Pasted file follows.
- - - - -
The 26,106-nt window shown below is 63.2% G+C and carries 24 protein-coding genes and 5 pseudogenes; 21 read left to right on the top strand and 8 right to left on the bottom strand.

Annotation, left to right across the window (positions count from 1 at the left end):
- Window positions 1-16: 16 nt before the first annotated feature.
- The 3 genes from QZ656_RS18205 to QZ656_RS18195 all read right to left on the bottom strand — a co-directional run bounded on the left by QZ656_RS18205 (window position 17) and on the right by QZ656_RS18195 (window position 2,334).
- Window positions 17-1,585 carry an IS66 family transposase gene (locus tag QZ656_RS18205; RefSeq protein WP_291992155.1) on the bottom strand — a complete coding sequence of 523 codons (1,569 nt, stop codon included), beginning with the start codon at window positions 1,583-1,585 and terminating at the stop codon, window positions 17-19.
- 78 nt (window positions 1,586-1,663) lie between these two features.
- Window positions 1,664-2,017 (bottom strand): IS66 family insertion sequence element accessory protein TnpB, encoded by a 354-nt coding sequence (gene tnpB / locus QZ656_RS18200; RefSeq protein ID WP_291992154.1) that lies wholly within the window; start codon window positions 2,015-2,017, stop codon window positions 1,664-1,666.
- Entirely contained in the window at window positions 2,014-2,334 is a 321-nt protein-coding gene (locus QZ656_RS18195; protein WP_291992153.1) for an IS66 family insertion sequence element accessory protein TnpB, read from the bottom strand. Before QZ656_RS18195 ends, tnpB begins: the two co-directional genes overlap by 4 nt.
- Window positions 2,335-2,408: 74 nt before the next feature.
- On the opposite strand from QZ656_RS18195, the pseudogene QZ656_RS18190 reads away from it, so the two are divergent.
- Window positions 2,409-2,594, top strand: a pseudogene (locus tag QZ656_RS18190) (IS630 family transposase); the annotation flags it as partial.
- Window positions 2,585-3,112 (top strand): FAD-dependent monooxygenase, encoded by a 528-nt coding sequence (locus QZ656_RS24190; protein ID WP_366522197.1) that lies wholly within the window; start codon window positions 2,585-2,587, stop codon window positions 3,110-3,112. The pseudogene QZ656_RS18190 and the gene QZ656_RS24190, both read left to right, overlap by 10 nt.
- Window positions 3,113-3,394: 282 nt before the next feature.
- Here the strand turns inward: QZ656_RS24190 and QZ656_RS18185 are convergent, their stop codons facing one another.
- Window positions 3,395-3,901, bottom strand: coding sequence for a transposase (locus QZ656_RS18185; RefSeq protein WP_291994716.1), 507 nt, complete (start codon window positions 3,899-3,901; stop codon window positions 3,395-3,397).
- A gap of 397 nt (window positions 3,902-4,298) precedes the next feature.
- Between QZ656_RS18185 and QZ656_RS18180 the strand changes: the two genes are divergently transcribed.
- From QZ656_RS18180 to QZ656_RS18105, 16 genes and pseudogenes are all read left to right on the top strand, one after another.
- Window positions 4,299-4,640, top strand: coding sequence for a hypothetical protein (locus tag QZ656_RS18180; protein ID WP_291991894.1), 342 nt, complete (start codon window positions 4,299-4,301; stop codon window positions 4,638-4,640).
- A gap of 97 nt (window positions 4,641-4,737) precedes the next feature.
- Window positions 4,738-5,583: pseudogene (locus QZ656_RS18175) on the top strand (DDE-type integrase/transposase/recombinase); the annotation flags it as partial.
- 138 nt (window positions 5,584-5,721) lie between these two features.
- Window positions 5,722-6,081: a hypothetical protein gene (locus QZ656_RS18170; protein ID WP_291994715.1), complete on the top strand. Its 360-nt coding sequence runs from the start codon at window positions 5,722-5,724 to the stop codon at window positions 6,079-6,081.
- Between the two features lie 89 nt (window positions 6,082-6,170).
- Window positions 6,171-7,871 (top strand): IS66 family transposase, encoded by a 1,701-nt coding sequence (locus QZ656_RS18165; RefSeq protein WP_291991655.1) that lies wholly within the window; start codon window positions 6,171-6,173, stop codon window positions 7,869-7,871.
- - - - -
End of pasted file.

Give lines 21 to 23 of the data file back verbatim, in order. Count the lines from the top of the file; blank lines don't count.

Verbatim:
- Window positions 4,738-5,583: pseudogene (locus QZ656_RS18175) on the top strand (DDE-type integrase/transposase/recombinase); the annotation flags it as partial.
- 138 nt (window positions 5,584-5,721) lie between these two features.
- Window positions 5,722-6,081: a hypothetical protein gene (locus QZ656_RS18170; protein ID WP_291994715.1), complete on the top strand. Its 360-nt coding sequence runs from the start codon at window positions 5,722-5,724 to the stop codon at window positions 6,079-6,081.